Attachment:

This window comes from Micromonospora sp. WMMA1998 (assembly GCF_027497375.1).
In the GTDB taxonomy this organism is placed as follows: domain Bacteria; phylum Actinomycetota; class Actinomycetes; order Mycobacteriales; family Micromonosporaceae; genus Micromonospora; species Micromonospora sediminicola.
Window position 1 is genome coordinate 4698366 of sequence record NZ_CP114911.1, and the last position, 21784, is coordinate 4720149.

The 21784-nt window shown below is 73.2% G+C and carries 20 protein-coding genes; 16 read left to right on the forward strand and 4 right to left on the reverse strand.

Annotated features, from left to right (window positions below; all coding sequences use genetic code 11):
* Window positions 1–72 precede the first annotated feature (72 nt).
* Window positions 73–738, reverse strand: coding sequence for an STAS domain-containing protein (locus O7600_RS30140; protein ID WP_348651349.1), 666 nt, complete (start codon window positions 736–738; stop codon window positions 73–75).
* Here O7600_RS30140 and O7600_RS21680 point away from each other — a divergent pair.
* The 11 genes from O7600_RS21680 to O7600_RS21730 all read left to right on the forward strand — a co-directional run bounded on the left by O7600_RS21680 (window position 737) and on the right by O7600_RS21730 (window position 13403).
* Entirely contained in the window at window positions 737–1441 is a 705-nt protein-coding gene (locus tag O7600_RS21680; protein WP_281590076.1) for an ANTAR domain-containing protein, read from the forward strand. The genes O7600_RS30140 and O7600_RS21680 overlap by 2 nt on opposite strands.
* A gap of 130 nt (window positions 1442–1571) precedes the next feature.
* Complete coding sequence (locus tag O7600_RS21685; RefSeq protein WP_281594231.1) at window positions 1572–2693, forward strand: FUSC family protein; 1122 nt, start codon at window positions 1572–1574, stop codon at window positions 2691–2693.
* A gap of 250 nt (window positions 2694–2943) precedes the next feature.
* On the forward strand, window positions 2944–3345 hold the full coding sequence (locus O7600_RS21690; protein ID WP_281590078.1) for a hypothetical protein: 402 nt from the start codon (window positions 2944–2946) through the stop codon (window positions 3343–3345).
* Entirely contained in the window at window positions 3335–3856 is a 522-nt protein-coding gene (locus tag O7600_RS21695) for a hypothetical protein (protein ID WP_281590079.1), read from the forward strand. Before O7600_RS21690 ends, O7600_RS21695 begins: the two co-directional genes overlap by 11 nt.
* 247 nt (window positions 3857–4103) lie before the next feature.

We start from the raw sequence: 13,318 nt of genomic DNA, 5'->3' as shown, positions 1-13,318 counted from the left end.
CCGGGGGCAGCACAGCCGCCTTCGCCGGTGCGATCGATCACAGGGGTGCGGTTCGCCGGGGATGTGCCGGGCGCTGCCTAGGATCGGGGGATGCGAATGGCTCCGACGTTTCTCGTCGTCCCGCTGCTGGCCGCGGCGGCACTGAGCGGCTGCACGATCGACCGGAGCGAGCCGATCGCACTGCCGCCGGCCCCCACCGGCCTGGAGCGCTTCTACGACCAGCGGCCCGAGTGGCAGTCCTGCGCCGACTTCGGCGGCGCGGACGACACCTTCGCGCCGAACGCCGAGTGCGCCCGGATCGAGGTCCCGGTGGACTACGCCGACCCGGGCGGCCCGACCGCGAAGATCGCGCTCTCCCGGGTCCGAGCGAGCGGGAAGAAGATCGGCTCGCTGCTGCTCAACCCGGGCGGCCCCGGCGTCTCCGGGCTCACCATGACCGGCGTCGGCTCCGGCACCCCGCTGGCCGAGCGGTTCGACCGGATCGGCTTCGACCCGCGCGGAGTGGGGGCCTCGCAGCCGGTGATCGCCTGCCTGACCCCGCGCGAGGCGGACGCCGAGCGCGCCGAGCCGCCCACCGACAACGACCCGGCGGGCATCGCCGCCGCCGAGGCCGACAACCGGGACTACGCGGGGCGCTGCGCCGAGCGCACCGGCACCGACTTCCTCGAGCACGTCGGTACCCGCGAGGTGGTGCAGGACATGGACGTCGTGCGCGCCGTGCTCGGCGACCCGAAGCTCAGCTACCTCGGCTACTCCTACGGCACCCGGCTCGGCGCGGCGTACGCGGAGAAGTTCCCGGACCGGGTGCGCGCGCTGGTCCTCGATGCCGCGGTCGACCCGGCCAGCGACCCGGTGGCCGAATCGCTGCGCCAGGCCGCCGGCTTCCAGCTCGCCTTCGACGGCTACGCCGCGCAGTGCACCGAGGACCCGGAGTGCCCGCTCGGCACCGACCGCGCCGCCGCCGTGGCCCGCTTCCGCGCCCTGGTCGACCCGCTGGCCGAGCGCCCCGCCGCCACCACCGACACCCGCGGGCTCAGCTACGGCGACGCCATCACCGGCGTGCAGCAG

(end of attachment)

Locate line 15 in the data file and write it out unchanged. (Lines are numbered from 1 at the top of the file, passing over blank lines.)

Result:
* Entirely contained in the window at window positions 3335–3856 is a 522-nt protein-coding gene (locus tag O7600_RS21695) for a hypothetical protein (protein ID WP_281590079.1), read from the forward strand. Before O7600_RS21690 ends, O7600_RS21695 begins: the two co-directional genes overlap by 11 nt.